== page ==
The Bishop of Truro has made a heartfelt plea for fellow Anglicans to redouble their efforts to care for the planet, and our fellow women and men.

Speaking in favour of an environment motion brought jointly to today’s meeting of the General Synod by the dioceses of Truro and London, Bishop Philip said: “Climate change cannot be a matter of indifference for any of us – not least in Cornwall, where it is already having a significant impact on coastal communities and where the main railway to London was cut not so long ago by what would once have been described as a freak weather event but the like of which is now all too common thanks, quite simply, to climate change.”

Bishop Philip also gave examples from his time as head of the Church Mission Society when he had seen the devastating effects of climate change on people living in Argentina and sub-Saharan Africa.

Children are our prophets

“And who are the prophets of our age who are sounding the clearest warning about this? It is not, I fear, the church of God. I suggest it’s rather the school children who were out on the streets last week: children who were chided by senior politicians for doing so. Well I do not want to chide them. I’m with them, 100%.

“Behind this motion is a fundamental desire to see us as a church recover our prophetic edge. And for that to happen I believe we need prophetic people to stir us up: people like our own environmental officer in Truro: someone whose purpose is not to chide but rather to envision and to excite.”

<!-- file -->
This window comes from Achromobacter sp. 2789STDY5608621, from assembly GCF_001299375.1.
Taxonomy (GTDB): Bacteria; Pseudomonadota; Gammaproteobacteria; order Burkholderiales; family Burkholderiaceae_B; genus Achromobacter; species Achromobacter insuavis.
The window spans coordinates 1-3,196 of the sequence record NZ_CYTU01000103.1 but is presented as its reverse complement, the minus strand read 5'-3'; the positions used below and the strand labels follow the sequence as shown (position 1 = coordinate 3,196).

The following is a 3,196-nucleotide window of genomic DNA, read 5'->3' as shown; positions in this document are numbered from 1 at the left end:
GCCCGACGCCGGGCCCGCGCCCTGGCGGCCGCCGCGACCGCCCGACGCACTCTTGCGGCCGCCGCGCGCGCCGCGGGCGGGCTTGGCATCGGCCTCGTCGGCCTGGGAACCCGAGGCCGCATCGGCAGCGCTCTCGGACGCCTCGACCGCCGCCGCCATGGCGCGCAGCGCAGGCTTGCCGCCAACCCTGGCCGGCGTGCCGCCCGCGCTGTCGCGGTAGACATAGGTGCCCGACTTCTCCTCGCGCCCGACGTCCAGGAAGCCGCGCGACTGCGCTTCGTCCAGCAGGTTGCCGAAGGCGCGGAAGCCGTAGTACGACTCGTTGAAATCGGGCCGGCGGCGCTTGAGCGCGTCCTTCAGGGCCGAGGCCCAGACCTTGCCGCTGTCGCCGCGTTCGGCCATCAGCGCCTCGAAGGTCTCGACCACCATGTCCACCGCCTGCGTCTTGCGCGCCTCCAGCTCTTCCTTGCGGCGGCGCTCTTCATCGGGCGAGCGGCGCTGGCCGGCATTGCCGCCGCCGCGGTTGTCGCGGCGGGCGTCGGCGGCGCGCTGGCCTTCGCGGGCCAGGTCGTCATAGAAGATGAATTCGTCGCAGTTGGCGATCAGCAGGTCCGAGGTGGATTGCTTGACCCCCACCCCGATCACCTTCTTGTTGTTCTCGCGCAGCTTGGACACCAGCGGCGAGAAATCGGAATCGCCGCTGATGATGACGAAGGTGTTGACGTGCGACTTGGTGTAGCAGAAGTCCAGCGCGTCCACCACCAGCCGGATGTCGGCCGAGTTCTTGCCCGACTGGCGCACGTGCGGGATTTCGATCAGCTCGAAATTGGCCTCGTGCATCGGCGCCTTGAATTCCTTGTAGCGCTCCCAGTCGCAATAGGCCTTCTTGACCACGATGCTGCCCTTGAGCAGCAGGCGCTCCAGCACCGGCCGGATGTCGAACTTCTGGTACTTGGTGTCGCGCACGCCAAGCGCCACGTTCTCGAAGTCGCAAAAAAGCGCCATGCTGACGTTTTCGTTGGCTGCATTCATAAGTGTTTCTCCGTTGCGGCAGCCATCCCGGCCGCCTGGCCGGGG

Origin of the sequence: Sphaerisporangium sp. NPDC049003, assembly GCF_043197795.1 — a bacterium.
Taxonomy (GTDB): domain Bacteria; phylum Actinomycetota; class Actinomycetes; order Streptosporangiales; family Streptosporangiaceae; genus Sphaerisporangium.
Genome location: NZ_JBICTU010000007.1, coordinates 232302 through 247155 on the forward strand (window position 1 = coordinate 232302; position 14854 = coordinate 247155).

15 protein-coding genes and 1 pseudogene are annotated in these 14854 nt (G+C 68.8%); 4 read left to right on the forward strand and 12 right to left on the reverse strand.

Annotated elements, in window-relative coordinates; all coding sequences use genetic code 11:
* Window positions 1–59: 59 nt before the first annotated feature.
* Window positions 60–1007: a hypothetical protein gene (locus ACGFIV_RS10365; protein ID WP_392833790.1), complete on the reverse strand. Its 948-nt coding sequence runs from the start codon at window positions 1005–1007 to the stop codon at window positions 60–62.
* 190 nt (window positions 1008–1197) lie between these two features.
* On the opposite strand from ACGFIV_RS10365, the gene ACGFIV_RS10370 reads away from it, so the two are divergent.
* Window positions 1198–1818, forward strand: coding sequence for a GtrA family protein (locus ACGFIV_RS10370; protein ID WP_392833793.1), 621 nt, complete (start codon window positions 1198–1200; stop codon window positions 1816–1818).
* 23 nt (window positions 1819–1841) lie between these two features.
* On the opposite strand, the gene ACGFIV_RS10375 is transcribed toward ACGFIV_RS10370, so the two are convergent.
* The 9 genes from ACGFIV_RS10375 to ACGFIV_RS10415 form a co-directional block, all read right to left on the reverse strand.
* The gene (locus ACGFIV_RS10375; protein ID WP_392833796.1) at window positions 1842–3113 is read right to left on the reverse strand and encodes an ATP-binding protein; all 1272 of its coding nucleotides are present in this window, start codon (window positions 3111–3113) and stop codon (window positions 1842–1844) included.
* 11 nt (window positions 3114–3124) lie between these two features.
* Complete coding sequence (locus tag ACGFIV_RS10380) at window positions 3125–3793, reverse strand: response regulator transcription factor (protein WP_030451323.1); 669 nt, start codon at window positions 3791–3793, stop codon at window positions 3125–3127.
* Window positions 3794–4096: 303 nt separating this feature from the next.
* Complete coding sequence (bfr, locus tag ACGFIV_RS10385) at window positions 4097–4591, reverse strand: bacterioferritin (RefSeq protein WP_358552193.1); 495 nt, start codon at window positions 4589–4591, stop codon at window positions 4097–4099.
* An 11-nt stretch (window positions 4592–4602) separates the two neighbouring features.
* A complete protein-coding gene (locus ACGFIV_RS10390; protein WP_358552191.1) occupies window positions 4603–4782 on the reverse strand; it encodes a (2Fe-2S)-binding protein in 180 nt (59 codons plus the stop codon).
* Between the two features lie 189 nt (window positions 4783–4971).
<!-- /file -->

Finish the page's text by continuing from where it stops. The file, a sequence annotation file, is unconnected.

Hot rocks

Bishop Philip also talked about his recent vision to the United Downs Deep Geothermal Project at United Downs, which is drilling into hot rocks to produce clean, renewable, sustainable power for years to come.

The motion calls on every diocese to have an environmental programme overseen by one of its most senior members of staff.

He said that he would know nothing of some of the most exciting sustainable energy projects were it not for the diocesan environmental officer, Luci Isaacson, who can not only point out what is already happening, but also open our eyes to potential and possibilities.

Among other things, the motion calls on General Synod to:

  • Recognise the escalating threat to God’s Creation from climate change and the suffering caused, particularly to the poor;
  • Call on every diocese to have an environment programme with a designated member of the bishop’s staff team to lead and advocate for the programme;
  • To work on a programme to reduce the Church of England’s energy use and CO2 emissions.
  • The national Environmental Working Group to submit a progress report to synod every three years.

Unequivocal message

Following the vote, Bishop Philip said: “It’s gratifying for all those who have worked so hard on bringing this motion to synod – not least our social responsibility officer Andrew Yates – that the motion received such wholehearted support from General Synod.
“That sends an unequivocal message that the Church of England believes it must act on climate change – not just to all members of the church in this country, but it also signifies our commitment to taking action to our brothers and sisters in other parts of the world where the effects have been, and will continue to be, quite catastrophic.”

The motion was carried by 279 votes in favour, with three votes against and four abstentions.

  • To access the personal steps that Bishop Philip spoke about on Donna Birrell’s BBC Radio Cornwall show, click here.